As mentioned, instead of trying to filter this example with one narrow filter it is better to break it up into filtering stages and reduce the sample rate after each stage. There are efficient techniques to perform this multi-rate filtering typically with FIR filters. Here I will use the straightforward example of a bunch of IIR filters.

From the above response plots it can be seen that a greater attenuation can be achieved with the wider passband (smaller passband-to-bandwidth ratio). Again, I am using the PWM as an example of using an IIR digital filter to a signal and not necessarily an efficient or pratical method to perform the task.

This filtering was achieved with much smaller filters, as seen above the *butterworth* filter the higher frequency components had medicore attenuation. The higher order filter produced a nice *looking* waveform but analyzing the spectrum the higher frequency components were still present. Now with the staged IIR filtering there is less higher frequency components and the individual filters are less complex. As mentioned, this is because our desired filter bandwidth (band of freqeuency desired to pass) is much smaller than the sample rate.

# RC Filter

As we mentioned, the PWM is commonly used to create a simple DAC from a digital system. Commonly, implementers will use a simple *RC* lowpass filter to *demodulate*.

$$ H(\omega) = \frac{1}{1 + RCj\omega} $$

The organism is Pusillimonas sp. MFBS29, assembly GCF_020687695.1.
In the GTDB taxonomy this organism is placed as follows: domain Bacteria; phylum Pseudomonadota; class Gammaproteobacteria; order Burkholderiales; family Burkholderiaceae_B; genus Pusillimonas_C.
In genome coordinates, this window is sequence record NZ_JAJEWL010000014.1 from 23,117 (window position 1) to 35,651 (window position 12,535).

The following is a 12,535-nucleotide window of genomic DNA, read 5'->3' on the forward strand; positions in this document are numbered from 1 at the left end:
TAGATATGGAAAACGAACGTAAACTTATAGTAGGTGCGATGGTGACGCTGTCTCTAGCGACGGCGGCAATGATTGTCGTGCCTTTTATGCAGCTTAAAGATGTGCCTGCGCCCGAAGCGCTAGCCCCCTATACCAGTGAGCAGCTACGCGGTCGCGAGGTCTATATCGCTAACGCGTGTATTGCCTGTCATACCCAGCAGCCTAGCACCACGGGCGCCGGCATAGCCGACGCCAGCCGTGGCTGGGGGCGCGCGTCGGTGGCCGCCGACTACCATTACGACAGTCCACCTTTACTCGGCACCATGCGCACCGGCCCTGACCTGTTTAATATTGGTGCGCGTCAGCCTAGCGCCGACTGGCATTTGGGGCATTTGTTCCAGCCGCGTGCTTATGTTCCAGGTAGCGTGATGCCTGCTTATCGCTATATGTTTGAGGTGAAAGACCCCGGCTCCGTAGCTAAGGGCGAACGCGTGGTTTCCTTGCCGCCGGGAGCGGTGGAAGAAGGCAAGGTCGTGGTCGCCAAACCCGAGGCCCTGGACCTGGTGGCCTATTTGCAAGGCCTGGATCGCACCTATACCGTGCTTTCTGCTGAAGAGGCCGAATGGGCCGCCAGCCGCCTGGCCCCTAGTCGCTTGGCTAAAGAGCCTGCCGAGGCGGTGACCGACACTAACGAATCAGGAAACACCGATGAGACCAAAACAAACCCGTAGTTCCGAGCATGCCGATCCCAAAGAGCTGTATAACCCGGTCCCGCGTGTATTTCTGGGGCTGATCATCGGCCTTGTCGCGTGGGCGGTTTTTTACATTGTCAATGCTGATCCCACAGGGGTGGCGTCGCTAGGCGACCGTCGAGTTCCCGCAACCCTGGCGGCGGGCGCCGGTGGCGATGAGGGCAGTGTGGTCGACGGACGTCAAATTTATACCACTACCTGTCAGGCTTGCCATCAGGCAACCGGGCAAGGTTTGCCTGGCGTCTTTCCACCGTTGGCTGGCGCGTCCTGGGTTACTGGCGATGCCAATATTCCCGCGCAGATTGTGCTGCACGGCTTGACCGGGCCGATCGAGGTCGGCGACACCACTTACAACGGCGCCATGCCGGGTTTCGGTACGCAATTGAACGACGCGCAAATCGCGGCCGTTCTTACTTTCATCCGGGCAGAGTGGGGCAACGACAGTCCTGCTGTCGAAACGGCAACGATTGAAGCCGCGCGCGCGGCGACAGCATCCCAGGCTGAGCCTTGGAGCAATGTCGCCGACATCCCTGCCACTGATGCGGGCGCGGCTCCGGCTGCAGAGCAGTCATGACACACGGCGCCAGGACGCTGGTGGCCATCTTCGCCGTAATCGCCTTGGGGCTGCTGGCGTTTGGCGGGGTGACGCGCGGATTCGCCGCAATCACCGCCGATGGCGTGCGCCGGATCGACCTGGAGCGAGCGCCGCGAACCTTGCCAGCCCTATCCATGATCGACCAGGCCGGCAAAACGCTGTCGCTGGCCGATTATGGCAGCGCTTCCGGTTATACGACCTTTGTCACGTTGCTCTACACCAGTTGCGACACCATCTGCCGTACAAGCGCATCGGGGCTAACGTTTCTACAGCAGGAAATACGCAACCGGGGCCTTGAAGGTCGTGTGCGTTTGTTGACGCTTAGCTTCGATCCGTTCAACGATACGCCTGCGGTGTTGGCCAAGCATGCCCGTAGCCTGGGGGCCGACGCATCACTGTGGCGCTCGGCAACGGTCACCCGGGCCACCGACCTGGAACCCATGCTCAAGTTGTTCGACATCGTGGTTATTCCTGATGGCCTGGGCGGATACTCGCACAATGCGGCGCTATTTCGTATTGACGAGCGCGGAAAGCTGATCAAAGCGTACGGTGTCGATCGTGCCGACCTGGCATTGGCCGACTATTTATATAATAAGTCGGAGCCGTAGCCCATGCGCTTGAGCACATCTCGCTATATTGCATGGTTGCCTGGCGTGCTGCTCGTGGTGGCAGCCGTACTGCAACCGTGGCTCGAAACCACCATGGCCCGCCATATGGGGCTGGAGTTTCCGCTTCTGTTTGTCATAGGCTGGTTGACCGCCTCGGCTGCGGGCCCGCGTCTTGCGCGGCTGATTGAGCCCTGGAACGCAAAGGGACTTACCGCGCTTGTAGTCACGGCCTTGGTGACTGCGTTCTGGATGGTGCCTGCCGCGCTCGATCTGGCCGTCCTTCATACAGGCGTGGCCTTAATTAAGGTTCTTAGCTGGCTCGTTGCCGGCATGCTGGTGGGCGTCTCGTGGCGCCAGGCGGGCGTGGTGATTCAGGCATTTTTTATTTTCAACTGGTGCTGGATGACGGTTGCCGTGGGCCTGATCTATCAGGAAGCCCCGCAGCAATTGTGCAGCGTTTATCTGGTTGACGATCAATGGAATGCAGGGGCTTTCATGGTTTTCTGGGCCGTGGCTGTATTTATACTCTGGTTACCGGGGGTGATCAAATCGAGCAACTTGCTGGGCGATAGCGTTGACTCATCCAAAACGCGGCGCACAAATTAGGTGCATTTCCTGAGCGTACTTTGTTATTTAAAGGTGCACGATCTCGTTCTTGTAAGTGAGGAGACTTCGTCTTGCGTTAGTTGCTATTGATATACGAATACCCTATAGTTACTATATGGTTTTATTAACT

We want our cutoff (in this case the 3dB) at 16kHz. We can choose values of :

R = 50 Ohm

C = .2 uF

This response is the same as the response for our above *butterworth* filter. We would expect to have the same results for our *RC* demodulated system.

# PWM HDL Model

To generate the PWM signal I created an RTL behavioral model in MyHDL. This was a simple way to create the PWM signal and it can be synthesized to logic and be used in an FPGA.

The complete PWM module can be found here.

- Comments
- Write a Comment Select to add a comment

To post reply to a comment, click on the 'reply' button attached to each comment. To post a new comment (not a reply to a comment) check out the 'Write a Comment' tab at the top of the comments.

Please login (on the right) if you already have an account on this platform.

Otherwise, please use this form to register (free) an join one of the largest online community for Electrical/Embedded/DSP/FPGA/ML engineers: